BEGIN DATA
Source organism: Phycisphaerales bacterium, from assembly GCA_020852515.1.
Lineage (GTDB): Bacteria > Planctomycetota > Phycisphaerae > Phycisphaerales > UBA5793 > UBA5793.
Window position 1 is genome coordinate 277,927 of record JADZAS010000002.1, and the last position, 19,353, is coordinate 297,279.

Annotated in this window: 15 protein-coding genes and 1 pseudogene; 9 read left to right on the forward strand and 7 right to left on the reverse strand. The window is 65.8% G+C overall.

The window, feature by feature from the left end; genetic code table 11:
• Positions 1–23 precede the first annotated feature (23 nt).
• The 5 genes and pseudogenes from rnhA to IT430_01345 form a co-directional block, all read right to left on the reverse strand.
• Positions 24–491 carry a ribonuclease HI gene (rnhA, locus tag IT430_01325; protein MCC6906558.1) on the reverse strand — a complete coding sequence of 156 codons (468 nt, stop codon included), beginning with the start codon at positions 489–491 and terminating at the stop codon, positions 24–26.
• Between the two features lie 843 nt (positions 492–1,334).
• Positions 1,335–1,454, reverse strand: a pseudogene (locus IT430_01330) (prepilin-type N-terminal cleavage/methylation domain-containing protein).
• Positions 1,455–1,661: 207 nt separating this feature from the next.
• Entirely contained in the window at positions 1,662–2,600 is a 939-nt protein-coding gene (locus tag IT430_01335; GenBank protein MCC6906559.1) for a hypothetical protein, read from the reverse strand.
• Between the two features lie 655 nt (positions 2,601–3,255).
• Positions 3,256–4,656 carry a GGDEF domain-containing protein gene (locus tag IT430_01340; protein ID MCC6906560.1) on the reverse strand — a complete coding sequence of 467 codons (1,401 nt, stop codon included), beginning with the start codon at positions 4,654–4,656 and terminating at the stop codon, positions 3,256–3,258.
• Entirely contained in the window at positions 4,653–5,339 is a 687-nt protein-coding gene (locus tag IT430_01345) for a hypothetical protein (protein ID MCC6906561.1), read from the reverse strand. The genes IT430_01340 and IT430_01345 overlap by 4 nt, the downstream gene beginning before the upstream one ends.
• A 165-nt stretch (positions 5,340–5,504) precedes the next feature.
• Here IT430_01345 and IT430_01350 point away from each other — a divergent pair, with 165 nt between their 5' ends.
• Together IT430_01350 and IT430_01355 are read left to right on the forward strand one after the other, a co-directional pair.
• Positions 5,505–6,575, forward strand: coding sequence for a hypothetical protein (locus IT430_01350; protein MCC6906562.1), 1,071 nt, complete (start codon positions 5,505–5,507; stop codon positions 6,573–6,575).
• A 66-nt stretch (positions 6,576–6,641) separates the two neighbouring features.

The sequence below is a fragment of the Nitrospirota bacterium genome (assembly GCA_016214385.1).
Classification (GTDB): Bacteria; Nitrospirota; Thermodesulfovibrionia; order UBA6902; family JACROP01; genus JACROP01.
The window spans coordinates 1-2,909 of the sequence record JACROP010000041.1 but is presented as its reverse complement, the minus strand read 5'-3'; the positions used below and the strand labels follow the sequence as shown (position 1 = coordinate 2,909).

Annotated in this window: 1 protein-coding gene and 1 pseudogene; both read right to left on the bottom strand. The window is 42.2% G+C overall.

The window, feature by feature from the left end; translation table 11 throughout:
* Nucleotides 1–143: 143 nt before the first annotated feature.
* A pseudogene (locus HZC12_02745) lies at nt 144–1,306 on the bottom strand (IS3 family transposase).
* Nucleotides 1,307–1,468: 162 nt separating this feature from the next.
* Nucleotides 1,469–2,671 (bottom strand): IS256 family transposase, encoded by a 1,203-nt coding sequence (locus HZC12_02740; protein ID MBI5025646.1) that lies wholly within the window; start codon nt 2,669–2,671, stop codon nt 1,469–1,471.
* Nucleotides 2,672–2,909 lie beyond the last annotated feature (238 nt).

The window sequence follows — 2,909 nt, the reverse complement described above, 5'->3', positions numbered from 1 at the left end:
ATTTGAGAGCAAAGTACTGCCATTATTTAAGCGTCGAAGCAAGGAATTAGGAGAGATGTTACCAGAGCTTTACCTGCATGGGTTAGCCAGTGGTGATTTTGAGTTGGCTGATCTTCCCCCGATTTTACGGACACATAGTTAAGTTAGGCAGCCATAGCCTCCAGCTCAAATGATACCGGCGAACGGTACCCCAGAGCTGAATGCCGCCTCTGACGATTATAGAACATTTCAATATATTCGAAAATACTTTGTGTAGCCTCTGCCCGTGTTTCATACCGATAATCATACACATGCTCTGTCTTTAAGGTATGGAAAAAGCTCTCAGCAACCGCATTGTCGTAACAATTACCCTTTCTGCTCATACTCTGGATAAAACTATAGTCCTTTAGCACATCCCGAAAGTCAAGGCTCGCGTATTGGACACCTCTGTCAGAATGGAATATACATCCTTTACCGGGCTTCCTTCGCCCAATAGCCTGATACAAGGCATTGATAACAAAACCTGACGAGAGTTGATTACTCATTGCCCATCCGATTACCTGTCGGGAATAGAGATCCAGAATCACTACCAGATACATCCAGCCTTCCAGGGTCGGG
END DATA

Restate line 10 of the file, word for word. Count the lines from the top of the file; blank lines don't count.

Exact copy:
• Positions 1,335–1,454, reverse strand: a pseudogene (locus IT430_01330) (prepilin-type N-terminal cleavage/methylation domain-containing protein).